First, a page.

Japan: “Members of both Houses shall receive appropriate annual payment from the national treasury.”

Me: And how much debt is your treasury currently in?

Japan: About one quadrillion yen. Approximately ten trillion US dollars.

Me: So, what would be an appropriate amount for the treasury to pay them?

Japan: Well, er…

Me: I guess it depends on the interpretation of the word “appropriate” doesn’t it?

Japan: Yeah, look, none of this matters anyway.

Me: Why?

Japan: Look down at the bottom.

Me: “Article 99. The Emperor or the Regent as well as Ministers of State, members of the Diet, judges, and all other public officials have the obligation to respect and uphold this constitution.”

Japan: Yep.

Me: So…But…Does that mean it’s unconstitutional to reinterpret the constitution?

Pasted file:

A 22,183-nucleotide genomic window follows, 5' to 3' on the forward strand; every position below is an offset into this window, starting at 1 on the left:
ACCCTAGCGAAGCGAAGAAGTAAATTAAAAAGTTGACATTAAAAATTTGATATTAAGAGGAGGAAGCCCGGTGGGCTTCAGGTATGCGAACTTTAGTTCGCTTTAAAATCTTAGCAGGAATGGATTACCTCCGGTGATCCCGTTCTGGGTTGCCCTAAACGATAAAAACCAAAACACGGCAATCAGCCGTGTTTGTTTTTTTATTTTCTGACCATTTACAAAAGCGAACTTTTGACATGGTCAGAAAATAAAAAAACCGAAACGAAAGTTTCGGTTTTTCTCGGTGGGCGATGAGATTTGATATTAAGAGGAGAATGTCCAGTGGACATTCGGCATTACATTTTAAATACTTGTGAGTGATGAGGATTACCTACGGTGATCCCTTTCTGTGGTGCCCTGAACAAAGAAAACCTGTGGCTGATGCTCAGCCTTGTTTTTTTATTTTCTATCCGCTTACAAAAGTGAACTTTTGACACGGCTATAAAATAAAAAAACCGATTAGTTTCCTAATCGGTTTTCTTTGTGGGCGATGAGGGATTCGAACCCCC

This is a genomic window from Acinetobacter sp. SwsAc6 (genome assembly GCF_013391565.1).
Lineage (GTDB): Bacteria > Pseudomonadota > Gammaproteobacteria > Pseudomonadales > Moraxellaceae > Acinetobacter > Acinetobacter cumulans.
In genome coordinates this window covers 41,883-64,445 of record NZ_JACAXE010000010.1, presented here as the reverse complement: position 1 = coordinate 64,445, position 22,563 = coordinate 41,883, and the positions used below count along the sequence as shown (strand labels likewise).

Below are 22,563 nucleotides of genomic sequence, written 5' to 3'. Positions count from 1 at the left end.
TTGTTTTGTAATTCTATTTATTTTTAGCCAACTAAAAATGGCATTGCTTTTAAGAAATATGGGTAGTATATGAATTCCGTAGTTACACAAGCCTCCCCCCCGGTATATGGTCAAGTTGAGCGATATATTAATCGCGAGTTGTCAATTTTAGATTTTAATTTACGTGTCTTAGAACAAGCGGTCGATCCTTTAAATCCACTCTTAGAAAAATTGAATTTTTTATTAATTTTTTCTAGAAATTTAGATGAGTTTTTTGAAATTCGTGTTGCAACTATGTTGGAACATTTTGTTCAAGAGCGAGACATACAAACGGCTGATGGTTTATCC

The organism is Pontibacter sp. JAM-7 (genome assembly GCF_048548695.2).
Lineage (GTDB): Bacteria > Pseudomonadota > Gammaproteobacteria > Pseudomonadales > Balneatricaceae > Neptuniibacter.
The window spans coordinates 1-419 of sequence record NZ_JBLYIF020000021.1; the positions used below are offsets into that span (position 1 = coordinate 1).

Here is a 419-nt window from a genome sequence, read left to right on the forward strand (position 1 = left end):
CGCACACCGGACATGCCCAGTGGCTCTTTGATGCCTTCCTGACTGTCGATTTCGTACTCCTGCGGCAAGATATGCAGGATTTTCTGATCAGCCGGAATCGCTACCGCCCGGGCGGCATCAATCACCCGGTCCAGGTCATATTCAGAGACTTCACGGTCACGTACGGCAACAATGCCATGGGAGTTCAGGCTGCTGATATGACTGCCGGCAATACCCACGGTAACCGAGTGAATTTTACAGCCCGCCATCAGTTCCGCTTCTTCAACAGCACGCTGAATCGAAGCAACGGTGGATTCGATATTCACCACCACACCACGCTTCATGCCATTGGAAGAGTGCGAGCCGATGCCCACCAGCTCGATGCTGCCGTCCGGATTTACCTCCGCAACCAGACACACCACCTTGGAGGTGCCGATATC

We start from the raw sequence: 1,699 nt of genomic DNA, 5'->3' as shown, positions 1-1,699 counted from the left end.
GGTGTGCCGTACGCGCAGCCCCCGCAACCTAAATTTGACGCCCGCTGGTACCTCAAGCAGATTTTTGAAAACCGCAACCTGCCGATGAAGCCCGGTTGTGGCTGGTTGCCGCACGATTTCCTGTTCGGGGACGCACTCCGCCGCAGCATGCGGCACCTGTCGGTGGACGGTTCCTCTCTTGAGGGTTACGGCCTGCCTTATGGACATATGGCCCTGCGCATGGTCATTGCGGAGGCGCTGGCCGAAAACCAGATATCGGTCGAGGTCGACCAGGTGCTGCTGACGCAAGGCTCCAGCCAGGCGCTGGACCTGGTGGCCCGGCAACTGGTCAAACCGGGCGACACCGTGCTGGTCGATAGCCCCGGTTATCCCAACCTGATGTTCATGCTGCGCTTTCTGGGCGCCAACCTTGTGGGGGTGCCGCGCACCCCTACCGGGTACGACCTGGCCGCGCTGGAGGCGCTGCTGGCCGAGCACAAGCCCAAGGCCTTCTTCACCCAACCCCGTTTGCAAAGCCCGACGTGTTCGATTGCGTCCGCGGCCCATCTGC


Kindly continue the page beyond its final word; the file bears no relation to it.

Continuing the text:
Japan: …

Me: …?

Japan: I guess that’s open to interpretation.

July 15, 2015. Tags: , , , . Uncategorized. 1 comment.

Comfort Women

Me: Can we do a quiz about comfort women?

Japan: Erm…?

Me: Great. What are comfort women?

Japan: A euphemism.

Me: Correct. What for?

Japan: Well, I’d rather not say.

Me: Correct again.

Japan: Really?

Me: Yes, but i would have also accepted ‘the systematic sexual abuse of women by the Japanese armed forces in military controlled brothels during World War 2’.

Japan: I prefer my answer.

Me: That’s not really a surprise. Which countries were involved?

Japan: A few but mainly Korea, China and Taiwan.

Me: Correct. Is there any evidence of this happening?

Japan: Well, it depends who you ask.

Me: Correct. Can you give an example?